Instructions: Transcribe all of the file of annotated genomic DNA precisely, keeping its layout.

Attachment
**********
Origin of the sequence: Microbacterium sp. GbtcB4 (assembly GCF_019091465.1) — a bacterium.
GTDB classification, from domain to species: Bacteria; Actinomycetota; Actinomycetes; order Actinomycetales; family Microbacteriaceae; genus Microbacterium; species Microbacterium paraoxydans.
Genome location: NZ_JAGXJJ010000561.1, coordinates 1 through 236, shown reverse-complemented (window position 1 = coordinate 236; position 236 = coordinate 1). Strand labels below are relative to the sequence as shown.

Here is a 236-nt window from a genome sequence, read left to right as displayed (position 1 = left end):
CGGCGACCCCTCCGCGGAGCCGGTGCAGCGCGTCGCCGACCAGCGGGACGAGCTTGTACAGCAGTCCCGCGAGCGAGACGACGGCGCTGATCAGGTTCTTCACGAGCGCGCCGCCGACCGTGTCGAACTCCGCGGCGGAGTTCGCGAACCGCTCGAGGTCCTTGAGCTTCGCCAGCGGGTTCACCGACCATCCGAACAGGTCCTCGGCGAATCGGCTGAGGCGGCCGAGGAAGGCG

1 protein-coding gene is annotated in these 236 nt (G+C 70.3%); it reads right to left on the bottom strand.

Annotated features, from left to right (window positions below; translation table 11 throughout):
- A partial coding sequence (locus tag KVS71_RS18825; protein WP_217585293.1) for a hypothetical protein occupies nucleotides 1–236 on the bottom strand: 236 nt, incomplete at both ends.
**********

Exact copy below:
Origin of the sequence: Microbacterium sp. GbtcB4 (assembly GCF_019091465.1) — a bacterium.
GTDB classification, from domain to species: Bacteria; Actinomycetota; Actinomycetes; order Actinomycetales; family Microbacteriaceae; genus Microbacterium; species Microbacterium paraoxydans.
Genome location: NZ_JAGXJJ010000561.1, coordinates 1 through 236, shown reverse-complemented (window position 1 = coordinate 236; position 236 = coordinate 1). Strand labels below are relative to the sequence as shown.

Here is a 236-nt window from a genome sequence, read left to right as displayed (position 1 = left end):
CGGCGACCCCTCCGCGGAGCCGGTGCAGCGCGTCGCCGACCAGCGGGACGAGCTTGTACAGCAGTCCCGCGAGCGAGACGACGGCGCTGATCAGGTTCTTCACGAGCGCGCCGCCGACCGTGTCGAACTCCGCGGCGGAGTTCGCGAACCGCTCGAGGTCCTTGAGCTTCGCCAGCGGGTTCACCGACCATCCGAACAGGTCCTCGGCGAATCGGCTGAGGCGGCCGAGGAAGGCG

1 protein-coding gene is annotated in these 236 nt (G+C 70.3%); it reads right to left on the bottom strand.

Annotated features, from left to right (window positions below; translation table 11 throughout):
- A partial coding sequence (locus tag KVS71_RS18825; protein WP_217585293.1) for a hypothetical protein occupies nucleotides 1–236 on the bottom strand: 236 nt, incomplete at both ends.